Under the Affordable Care Act (ACA) beginning January 1, 2014, state insurance Exchanges become operational and comprehensive insurance market reforms take effect. One of the most significant market reforms is the requirement that all health insurance plans sold in the individual and small group (100 employees or fewer) markets – whether sold outside or inside state insurance Exchanges – cover “essential health benefits” (EHBs). The definition of EHBs also will apply to Medicaid “benchmark” plans, the specified coverage standard for individuals made newly eligible by the ACA’s Medicaid expansions.
Posted on October 18, 2011
The Commonwealth Fund debuted the “National Scorecard on U.S. Health System Performance, 2011″ in a press briefing at the Kaiser Family Foundation on October 18, 2011. Cathy Schoen, the Senior Vice President for Research and Evaluation at Commonwealth, summarized the report, which updates a series of comprehensive assessments of U.S. population health and health care quality, access, efficiency, and equity. The report notes substantial improvement on several care quality indicators. However, the U.S. fell short on key measures as well. Across 42 performance indicators, the U.S. achieved a total score of 64 out of a possible 100, when comparing national rates with domestic and international benchmarks. Costs rose sharply, access to care declined, health system efficiency remained low, health disparities persisted, and heath outcomes also fell below target. The Affordable Care Act (ACA) targets many of the important gaps identified by the Commonwealth Scorecard.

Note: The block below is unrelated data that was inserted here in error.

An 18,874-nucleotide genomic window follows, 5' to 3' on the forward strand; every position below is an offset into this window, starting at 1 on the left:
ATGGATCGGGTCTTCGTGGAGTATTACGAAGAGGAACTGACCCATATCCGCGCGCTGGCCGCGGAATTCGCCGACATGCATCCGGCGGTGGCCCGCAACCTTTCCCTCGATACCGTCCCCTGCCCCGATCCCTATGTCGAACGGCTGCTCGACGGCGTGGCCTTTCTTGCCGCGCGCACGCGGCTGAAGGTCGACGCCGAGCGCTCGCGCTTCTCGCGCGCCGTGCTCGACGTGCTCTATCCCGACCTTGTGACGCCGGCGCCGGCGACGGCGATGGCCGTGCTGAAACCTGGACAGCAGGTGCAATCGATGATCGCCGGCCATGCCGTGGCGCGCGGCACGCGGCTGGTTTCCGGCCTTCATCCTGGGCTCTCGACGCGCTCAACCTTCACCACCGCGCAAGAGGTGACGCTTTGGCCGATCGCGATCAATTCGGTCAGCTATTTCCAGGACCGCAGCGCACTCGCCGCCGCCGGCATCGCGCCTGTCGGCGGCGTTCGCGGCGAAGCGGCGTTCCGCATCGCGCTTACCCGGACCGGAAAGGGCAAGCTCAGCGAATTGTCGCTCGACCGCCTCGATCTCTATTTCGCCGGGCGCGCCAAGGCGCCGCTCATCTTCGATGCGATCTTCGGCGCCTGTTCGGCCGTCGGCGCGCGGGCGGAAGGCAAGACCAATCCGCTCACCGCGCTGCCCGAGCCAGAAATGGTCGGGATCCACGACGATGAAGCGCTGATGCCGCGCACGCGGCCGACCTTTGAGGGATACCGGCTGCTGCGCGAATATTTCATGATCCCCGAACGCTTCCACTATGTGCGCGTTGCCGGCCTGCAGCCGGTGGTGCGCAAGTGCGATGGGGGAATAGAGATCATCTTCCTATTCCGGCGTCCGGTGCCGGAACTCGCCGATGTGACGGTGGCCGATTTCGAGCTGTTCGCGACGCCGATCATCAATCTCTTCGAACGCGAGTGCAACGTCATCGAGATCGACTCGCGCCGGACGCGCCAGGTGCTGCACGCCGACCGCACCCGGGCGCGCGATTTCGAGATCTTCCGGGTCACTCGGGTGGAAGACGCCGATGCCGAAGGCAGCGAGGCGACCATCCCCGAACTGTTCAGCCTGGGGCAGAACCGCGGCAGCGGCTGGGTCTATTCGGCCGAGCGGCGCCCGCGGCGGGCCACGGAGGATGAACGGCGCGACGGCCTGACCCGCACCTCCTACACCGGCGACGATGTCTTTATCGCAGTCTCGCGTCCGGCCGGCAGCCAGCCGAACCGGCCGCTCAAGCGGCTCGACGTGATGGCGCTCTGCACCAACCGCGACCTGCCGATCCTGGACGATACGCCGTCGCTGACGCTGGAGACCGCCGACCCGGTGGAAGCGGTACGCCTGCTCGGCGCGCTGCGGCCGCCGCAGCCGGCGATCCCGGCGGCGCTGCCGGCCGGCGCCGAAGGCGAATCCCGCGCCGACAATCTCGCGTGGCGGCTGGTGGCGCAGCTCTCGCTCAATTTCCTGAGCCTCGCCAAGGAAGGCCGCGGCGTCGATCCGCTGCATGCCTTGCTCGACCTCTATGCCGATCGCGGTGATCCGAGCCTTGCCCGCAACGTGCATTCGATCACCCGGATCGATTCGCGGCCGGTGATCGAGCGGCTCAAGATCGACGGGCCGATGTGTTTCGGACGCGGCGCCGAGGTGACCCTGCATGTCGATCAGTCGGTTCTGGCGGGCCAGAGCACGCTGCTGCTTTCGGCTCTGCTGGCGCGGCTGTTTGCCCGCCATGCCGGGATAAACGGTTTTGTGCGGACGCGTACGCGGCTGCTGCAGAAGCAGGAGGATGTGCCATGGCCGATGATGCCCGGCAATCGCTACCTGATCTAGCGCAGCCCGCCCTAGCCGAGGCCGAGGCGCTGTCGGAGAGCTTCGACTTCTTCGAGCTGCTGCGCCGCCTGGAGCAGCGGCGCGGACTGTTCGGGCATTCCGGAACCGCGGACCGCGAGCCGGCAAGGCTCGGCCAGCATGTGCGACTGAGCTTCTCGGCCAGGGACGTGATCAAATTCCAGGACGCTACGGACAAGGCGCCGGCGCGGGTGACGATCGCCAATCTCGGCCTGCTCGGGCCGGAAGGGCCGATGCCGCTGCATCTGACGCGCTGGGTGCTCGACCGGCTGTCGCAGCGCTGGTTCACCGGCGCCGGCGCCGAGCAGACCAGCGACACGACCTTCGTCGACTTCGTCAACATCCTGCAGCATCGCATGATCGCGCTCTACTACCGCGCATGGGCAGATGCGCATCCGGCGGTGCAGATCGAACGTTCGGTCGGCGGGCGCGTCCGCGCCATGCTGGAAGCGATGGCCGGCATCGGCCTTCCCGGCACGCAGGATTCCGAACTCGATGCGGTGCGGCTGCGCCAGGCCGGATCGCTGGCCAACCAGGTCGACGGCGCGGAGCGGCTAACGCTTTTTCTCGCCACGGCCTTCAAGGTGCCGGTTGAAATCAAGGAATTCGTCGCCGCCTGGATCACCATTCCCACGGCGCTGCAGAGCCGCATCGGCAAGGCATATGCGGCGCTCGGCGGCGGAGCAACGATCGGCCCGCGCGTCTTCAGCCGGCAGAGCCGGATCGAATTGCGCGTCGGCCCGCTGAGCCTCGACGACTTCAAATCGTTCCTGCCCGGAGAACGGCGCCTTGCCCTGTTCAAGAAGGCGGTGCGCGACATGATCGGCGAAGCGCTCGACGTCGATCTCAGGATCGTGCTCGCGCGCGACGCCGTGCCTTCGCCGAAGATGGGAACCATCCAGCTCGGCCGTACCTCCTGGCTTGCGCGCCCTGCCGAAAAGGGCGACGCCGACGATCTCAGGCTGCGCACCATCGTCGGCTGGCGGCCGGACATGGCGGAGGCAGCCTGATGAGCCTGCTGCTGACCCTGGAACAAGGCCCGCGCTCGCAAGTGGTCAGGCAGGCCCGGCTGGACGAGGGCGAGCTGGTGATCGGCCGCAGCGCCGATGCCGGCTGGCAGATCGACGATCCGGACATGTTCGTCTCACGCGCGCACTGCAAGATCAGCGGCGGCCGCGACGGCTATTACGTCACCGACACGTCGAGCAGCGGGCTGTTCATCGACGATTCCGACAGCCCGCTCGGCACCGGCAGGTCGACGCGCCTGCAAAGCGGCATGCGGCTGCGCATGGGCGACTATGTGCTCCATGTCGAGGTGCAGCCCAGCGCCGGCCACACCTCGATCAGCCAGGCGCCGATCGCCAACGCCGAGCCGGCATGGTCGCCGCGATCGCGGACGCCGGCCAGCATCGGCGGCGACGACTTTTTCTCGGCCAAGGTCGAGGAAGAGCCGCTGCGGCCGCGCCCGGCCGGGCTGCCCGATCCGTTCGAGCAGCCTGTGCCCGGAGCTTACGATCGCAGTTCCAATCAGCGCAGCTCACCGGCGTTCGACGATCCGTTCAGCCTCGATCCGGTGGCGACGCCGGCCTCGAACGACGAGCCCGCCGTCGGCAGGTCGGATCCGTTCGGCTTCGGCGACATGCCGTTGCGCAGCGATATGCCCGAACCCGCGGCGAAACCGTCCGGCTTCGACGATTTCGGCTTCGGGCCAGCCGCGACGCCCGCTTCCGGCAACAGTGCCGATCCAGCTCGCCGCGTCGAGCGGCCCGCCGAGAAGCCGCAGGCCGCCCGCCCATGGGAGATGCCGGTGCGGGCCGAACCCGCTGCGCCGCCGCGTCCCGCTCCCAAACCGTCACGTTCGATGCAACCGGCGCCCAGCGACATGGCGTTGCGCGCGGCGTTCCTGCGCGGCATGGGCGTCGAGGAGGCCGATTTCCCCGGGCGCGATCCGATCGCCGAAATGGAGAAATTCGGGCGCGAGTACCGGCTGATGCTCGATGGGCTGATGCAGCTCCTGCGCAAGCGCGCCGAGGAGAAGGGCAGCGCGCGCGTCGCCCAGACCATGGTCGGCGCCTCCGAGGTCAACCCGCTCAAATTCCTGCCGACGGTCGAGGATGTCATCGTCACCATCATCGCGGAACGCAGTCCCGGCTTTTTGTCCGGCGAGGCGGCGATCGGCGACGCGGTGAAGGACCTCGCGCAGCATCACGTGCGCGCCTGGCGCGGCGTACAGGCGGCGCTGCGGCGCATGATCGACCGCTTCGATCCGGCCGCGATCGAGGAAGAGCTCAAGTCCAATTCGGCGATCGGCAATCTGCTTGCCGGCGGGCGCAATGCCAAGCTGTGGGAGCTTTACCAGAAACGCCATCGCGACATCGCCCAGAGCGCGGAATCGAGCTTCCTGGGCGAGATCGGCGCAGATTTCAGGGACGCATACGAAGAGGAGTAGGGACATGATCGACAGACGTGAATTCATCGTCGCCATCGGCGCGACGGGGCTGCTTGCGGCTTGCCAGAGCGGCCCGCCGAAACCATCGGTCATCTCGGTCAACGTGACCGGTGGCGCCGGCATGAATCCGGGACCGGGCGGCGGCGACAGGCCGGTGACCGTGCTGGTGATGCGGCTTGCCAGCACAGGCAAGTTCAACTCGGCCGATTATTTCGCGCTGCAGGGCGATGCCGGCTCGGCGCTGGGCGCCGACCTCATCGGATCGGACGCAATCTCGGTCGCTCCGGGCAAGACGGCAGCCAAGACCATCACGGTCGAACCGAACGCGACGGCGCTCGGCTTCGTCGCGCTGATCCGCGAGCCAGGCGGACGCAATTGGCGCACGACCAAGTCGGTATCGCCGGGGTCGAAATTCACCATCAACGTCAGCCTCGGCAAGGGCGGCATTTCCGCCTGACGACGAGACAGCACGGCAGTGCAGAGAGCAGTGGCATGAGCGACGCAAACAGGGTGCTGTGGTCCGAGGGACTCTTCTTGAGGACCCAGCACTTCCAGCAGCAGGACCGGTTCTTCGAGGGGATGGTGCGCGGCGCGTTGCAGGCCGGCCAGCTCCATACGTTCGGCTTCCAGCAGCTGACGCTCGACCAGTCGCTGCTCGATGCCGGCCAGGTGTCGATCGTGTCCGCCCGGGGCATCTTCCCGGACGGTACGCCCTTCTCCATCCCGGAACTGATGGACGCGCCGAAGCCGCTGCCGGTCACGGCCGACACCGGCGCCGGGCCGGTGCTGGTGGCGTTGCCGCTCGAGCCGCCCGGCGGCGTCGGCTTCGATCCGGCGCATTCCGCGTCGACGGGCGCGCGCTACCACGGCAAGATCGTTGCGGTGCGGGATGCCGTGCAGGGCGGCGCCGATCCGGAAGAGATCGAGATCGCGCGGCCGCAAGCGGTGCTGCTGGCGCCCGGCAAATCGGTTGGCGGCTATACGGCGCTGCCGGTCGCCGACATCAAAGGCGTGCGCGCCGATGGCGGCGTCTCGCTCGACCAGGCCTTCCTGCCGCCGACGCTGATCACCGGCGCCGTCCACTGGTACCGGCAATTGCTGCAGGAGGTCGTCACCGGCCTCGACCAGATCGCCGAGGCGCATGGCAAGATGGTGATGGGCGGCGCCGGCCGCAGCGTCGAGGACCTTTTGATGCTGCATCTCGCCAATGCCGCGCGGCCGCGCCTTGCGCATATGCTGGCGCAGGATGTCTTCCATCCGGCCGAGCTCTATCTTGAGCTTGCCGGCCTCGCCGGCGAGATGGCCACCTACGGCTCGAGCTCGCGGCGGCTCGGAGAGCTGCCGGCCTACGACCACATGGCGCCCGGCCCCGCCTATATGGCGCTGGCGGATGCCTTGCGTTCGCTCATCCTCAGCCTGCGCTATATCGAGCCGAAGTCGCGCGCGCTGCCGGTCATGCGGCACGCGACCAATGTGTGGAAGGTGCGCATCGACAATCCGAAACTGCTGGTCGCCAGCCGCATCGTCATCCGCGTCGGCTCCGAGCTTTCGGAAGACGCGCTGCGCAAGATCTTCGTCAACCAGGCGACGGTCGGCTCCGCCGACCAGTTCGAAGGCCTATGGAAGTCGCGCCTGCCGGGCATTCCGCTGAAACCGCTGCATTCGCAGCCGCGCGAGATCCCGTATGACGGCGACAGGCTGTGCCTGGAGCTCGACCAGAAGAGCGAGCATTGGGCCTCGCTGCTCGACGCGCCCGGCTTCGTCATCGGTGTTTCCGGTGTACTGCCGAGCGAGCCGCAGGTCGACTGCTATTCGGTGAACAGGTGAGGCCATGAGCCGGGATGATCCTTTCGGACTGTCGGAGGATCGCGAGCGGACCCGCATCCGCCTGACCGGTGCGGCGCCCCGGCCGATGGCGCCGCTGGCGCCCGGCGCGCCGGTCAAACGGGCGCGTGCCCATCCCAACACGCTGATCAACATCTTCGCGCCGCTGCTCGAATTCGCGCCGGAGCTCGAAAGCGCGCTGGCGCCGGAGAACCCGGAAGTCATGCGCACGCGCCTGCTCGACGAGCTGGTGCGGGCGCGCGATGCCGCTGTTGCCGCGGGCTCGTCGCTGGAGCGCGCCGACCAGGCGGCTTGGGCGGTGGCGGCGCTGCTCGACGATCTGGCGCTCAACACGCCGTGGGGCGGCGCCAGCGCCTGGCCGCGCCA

Posted on October 7, 2011
“Healthy People 2010 Final Review,” released by the U.S. Department of Health and Human Services (HHS), is a progress assessment of the nation’s health goals over the last decade. At a Health Affairs briefing in Washington D.C. just before the release of the Final Review, HHS’s Assistant Secretary for Health, Howard K. Koh, MD, MPH, said that the two principal health goals of the decade were 1) to increase the lifespan and quality of life of Americans, and 2) to reduce health disparities. Secretary Koh reported that the Final Review data show that the first measure, but unfortunately not the second, was achieved. While much progress has been made with regard to 71% of the program’s 2010 targets, the Healthy People Final Review does highlight several critical problem areas, including not only health disparities, but also the obesity rate in America.
For the full “Health People 2010 Final Review,” please refer to the CDC National Center for Health Statistics website.
Commonwealth’s report suggests policy framework to close health care divide for vulnerable populations
Posted on October 7, 2011
The Commonwealth Fund Commission on a High Performance Health System’s report “Ensuring Equity: A Post-Reform Framework to Achieve High Performance Health Care for Vulnerable Populations” examines the continuing problems facing vulnerable populations and offers a policy framework for moving forward. The framework features three overarching strategies to close the health care divide: 1) ensure that insurance coverage affords adequate health care access and financial protection; 2) strengthen the care delivery systems serving vulnerable populations; and 3) coordinate health care delivery with other community resources, including public health services.